The people in my life were fighting just as hard as I was to keep me afloat. My friends, family, and even teachers banded together and forced me to begin to focus on where I had succeeded in life rather than where I had failed. I began to participate in classes again. The moments when I would answer a question wrong were still devastating, but each joke and nudge in the right direction from my friends increased my determination that tomorrow I would do better. And I did. I graduated in the top 15% of my class. I started talking to my father again. I took up drawing and other hobbies to fill the time between school and work.
Most importantly, I decided that it was my duty to help others who were struggling as well. Before leaving my high school, I made sure that the GSA (gay-straight alliance) was well supported and able to provide a safe space for struggling kids. I started reading more about mental illnesses and coping mechanisms in an effort to make myself better suited to give advice or resources to others. Upon arriving at CCM, I immediately joined our Active Minds chapter. Its members both helped to restore my faith in myself and allowed me to direct others towards the help that they needed.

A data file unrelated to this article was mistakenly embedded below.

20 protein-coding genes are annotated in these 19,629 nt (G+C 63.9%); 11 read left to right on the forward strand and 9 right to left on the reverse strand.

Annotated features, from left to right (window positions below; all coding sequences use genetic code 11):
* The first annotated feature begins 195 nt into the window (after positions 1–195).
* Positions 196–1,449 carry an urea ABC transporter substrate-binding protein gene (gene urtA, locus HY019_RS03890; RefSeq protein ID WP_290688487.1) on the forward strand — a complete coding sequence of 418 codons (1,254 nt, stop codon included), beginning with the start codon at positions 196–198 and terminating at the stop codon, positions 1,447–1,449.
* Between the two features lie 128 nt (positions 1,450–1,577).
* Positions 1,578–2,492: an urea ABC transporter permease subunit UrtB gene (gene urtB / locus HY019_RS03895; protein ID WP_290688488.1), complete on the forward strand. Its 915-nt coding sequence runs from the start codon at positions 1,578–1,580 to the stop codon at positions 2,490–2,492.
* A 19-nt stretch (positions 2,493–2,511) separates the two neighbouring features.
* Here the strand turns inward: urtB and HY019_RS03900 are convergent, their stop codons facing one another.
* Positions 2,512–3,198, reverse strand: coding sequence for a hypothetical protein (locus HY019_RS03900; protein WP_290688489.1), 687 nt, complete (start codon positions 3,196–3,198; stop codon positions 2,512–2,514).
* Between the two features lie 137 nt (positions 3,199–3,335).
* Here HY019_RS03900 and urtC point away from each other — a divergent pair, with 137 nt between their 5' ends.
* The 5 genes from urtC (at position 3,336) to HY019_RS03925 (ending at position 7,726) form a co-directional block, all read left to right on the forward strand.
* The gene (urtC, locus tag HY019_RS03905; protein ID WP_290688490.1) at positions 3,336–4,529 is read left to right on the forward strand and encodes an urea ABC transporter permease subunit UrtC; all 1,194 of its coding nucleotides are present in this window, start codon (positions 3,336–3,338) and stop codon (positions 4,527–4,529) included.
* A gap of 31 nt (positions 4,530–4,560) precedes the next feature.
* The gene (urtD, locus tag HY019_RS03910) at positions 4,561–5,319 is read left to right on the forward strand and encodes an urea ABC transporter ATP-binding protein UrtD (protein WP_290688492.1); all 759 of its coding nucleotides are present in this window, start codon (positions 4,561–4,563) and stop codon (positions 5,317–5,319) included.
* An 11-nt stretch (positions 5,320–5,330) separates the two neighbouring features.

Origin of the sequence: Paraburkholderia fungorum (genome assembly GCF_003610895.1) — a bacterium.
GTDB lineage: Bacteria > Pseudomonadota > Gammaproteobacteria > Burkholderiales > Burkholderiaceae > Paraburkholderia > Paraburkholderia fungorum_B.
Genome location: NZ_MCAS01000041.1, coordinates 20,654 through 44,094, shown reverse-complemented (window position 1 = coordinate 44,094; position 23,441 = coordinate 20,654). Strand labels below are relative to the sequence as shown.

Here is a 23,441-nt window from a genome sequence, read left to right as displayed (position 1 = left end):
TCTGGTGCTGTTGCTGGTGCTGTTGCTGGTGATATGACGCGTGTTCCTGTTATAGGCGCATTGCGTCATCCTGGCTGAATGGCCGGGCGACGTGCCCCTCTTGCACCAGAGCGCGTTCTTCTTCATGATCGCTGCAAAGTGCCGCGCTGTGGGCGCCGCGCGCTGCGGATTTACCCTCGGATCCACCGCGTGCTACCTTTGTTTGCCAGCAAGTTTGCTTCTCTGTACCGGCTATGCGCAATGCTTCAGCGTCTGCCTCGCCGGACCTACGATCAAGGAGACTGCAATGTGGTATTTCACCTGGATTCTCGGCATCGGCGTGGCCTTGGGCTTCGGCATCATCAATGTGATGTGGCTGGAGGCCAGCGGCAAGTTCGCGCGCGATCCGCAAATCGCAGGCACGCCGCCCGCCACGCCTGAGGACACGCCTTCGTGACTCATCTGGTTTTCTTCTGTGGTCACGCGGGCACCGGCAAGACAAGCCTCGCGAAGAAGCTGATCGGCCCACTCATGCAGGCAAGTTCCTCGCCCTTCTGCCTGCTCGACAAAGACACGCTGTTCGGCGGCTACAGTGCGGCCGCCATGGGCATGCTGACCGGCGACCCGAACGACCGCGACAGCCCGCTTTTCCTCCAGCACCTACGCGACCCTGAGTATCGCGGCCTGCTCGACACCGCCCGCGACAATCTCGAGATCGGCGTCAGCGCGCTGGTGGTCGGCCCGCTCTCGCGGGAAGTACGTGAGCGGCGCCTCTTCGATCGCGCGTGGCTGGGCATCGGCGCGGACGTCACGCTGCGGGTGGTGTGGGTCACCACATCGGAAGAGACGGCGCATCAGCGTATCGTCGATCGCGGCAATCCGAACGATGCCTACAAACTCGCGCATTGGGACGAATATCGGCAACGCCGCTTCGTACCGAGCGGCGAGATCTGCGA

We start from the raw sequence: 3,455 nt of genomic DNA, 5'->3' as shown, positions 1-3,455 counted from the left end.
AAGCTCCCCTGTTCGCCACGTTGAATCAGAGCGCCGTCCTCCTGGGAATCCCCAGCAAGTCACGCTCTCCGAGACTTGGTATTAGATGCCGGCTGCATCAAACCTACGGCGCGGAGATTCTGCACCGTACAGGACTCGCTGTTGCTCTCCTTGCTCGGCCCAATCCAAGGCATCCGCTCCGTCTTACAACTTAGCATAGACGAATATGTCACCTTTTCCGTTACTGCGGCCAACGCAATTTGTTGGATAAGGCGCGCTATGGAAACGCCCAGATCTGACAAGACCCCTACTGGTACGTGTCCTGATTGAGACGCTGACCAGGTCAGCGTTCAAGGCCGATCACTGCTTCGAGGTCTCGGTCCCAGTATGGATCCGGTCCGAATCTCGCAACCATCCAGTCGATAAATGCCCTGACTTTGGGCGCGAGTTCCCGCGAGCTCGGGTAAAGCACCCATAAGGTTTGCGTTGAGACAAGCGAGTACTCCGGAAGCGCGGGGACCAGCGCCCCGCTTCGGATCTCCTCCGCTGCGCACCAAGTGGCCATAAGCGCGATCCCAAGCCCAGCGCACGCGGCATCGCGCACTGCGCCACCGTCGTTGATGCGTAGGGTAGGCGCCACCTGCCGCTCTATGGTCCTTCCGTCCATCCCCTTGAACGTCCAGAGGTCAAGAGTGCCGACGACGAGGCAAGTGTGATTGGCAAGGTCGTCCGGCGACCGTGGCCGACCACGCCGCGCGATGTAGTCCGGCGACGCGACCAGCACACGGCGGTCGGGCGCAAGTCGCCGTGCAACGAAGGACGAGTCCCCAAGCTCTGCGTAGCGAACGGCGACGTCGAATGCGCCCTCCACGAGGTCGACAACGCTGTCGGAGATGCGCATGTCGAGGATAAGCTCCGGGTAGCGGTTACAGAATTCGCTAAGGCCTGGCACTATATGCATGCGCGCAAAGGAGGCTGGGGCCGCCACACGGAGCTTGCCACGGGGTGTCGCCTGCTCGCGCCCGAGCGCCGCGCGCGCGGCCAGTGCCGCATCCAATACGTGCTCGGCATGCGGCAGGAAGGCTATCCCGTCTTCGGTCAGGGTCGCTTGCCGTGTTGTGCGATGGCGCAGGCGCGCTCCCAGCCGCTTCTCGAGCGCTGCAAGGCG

Today, I am no longer just a number on a chart in a therapist’s office. I may still struggle with and fall prey to the effects of my depression and anxiety. But now, I refuse to let those facts be the only ones which define me. I know that I have the ability to help myself and others. I know that I can change the statistics.
If you are struggling, please know there is help. Some resources you can utilize are the National Suicide Prevention Line at 1-800-273-8255, the Crisis Text Line if you text HOME to 741741, and the Counseling Center in the Student Community Center, Room 118.
Speaker Shows Parents and Caregivers How to Empower Teens to Make Good Choices
Actor, comedian, speaker and author John Morello will present his one-man show on substance abuse and choices at Whippany Park High School theater on April 4 from 7-9 p.m.
Morello’s show, entitled “D.I.R.T.,” is a humorous and touching story that creates and honest conversation about tough issues like drugs, bullying, depression and diversity. The show explores the challenges and decisions that young people face every day. DIRT gets to the heart of issues related to self-esteem in a manner that resonates with audiences in a real and meaningful way.
The purpose of the program is to assist parents and caregivers to empower children in making healthy and responsible choices. through the show, young people will understand the impact they have on every person they meet.
The show is presented by the Hanover township Substance Awareness Council in cooperation with Whippany Park High School.